The Scottish Government does not believe that Boris Johnson has any mandate, in any part of the UK, for a form of Brexit that was regarded as being on the lunatic fringe of politics even during the June 2016 referendum. That form of Brexit, which the UK now regards as optimum, is a Canada-minus deal—the most basic of free trade agreements. Undoubtedly, that will mean new barriers and borders, trade-inhibiting rules of origin, customs difficulties and heavy regulatory requirements.
The approach will have a severe impact on many of Scotland’s most important sectors. For example, the Scottish seafood industry, which in 2018 exported to the EU produce worth £696 million, will be severely disadvantaged by it. Scottish food producers will suffer and there are real concerns among the farming community about food standards. Elsewhere, even though services account for around 75 per cent of the Scottish economy, Scotland will be shut out of key EU services markets if the Prime Minister’s ambition is realised.
Although the UK document makes no attempt to quantify the economic impact of the UK Government’s approach, already-published Scottish Government modelling indicates that, if the UK Government secured a basic free trade agreement of the type that it is pursuing, Scottish gross domestic product would be 6.1 per cent, or £9 billion, lower by 2030 than it would be if the UK retained full EU membership. That is equivalent to £1,610 per person. The UK Government has also made it clear that it is prepared to walk away without a trade deal, which would raise that figure to £12.7 billion, equivalent to £2,300 per person.
In contrast, the UK-US negotiating mandate that was published on Monday attempts to quantify the potential economic impacts of a post-Brexit trade deal with the US, suggesting that such a deal could boost the UK economy by 0.16 per cent over the next 15 years. That would in no way make up for the damage caused by the UK’s approach to the EU negotiations. It is a distraction. Very significantly, previous UK Government modelling from 2018 suggests that there would be damage for the UK as a whole from its current approach.
Back in 2017, my then UK counterpart David Davis said that a comprehensive free trade agreement and a comprehensive customs agreement would
“deliver the exact same benefits”—[Official Report, House of Commons, 24 January 2017; Vol 620, c 169.]
that we have with EU membership. That was then, and is now, nonsense, but tragically it may soon be very expensive nonsense, with the price being paid by every one of us.
The impacts of the UK Government’s approach will not be simply about numbers. The loss of freedom of movement means that our citizens will have curtailed opportunities to live, work, study, travel and retire abroad, and it will lead to a serious long-term shortfall in the number of workers needed in our economy. We also know that the impact will be worst for those people who can afford it least, such as the disabled and people in remote areas.
We are also likely to be less safe. We now know that the UK is not seeking membership of Europol or Eurojust, or participation in the European arrest warrant or the European investigation order. There is no guarantee that the alternative arrangements that the UK proposes will be agreed to and, even if they are, those arrangements are likely to be much less effective than those that we currently enjoy. Those EU tools help to keep people safe and secure by facilitating rapid information sharing and effective co-operation between police and prosecutors in the prevention, investigation and prosecution of crime.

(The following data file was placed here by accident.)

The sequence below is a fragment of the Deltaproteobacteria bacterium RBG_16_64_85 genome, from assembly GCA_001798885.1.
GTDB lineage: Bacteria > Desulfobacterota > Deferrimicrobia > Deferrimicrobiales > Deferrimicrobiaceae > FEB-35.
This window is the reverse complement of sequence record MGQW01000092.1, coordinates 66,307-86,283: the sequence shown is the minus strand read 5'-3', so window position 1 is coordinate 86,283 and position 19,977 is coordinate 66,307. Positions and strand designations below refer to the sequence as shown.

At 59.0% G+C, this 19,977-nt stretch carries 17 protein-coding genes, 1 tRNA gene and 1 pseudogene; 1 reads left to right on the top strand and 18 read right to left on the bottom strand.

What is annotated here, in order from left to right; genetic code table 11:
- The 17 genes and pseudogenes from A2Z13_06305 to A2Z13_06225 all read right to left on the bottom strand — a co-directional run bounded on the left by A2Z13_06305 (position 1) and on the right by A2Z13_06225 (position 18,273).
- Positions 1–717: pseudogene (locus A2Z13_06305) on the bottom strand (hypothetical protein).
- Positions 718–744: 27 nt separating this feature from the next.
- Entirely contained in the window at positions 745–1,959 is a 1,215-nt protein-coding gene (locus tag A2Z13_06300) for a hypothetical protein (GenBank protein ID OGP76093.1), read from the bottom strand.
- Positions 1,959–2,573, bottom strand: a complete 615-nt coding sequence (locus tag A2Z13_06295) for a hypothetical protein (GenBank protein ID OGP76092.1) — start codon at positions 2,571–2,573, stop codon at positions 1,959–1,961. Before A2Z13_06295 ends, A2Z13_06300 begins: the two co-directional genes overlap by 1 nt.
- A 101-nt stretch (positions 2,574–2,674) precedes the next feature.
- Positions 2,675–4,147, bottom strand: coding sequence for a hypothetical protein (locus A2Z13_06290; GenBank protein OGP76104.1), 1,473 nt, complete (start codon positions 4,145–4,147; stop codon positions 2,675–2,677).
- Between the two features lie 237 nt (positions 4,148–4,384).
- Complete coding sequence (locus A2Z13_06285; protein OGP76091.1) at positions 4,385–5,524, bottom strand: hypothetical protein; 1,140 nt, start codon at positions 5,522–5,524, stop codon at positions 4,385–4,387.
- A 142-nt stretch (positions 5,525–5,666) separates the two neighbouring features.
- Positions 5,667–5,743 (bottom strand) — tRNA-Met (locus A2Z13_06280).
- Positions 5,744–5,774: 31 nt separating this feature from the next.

The UK Government is also lukewarm about the UK’s participation in EU programmes such as Erasmus+ and horizon 2020, and it has actively abandoned involvement in other cross-border programmes such as creative Europe. We are told by the UK that devolved Governments will not be allowed to take up individual membership of any European programme if the UK does not join as a third party. “Allowed” is a significant word. That is how the UK Government sees the rights of the devolved Governments—matters for which permission can be given or withheld.
The Scottish Government does not intend to allow that situation to continue. We reject the published mandate as it is, we will make it clear that if the UK Government attempts to speak on matters of devolved competence, it does not speak for us, and we will ask the Scottish Parliament not to agree actions or agreements if they have not been discussed with us.
We will also shortly introduce the continuity bill, which will give the Parliament and our Government powers to keep pace with European regulation, and we will do so confident in our right to take those actions in areas that are devolved. The extent to which devolved law aligns itself with the law of the EU is a decision for the Scottish Parliament to take, not the UK Government.
We will, of course, always be willing to discuss the negotiating position on devolved matters, if that discussion is meaningful and respects the devolved settlement. We will intensify our work to ensure that Scotland gets the right to choose its own future, and we invite every member in this chamber to endorse that right and help to obtain it. The delivery of that right is not the delivery of independence—it is simply the basic confirmation of democracy. No one speaks for us, and no one speaks about us, without us.
We are now entering an even more difficult phase of the Brexit process, which, if handled in the way that the UK Government proposes, will have severe negative impacts for the vast majority of people in Scotland. I continue to urge the UK Government to move back from its aggressive rhetoric and ideological obsession with delivering a very damaging hard Brexit, and I urge members to speak up for Scotland and to put differences aside to do so. The time and the threat demand that response from all of us.
The cabinet secretary will now take questions on the issues raised in his statement. I intend to allow up to 20 minutes for questions.